Born in 1904, Hilary “Harry” Fisher Page became a well known writer, broadcaster and designer of children’s educational toys.
He founded Kiddicraft in 1932 with a capital of £100. He initially made wooden toys but was frustrated with the quality of the painted surface and so started to experiment with plastics.
He became one of the pioneers of the use of plastics as a new manufacturing medium for children’s toys. Although this article will look at the Kiddicraft Miniatures range primarily, an interesting point to note is that Kiddicraft produced an interlocking plastic building brick range which was copied almost exactly by LEGO later on.
The Kiddicraft Miniatures were small reproductions of food and household items such as washing powder boxes, soup cans, jam and marmalade jars, ice cream cartons, soft and alcoholic drinks and even cigarette packets. Kiddicraft Miniatures was the last project he worked on and became an all consuming passion.
This is an advertisement for the Miniatures range but as the image is such poor quality here is what it says:
Kiddicraft Miniatures…… are beautifully produced replicas of well known British food, drink and domestic products, eventually to number over 300 items. All the little tins and cartons will contain packets of sugar sweets, and the little bottles pure sugar syrup. Children can first stock the “shops” with one or other of the made up gift assortments and then continue to collect other items singly as they become available. All single items will be within the scope of “pocket money”.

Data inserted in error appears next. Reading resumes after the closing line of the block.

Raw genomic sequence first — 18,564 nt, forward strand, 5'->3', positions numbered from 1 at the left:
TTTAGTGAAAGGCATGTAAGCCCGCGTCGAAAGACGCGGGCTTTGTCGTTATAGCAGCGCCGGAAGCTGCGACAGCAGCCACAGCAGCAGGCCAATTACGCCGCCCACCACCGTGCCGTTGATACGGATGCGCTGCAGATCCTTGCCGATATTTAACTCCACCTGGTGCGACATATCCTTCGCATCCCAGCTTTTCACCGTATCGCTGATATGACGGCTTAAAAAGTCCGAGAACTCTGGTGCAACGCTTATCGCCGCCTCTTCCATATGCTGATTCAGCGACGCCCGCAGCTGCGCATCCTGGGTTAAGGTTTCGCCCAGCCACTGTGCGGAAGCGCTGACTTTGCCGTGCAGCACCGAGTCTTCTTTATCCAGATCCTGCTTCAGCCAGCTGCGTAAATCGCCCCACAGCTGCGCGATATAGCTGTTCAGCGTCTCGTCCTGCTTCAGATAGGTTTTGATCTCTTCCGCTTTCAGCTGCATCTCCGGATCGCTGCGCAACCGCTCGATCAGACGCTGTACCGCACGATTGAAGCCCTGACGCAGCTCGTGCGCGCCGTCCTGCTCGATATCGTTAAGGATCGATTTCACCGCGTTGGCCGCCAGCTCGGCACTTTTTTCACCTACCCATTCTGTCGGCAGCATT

Hilary planned to make “over 300” different products and set out on what was perhaps the largest licensing arrangement in the toy industry with many different companies.
Kiddicraft eventually produced over 200 of these miniatures but the company simply could not deliver on all of Page’s promises and could not honour their agreement with the licensors.
Page became deeply troubled with the pressures on the business and feared the company would fold and tragically, he committed suicide on 24th June 1957.
The collection pictured here features many items that were purchased at the Arcade and belongs to a regular customer and friend, Susan Mayes. She has very kindly written most of what you have just read, with a few additions from me.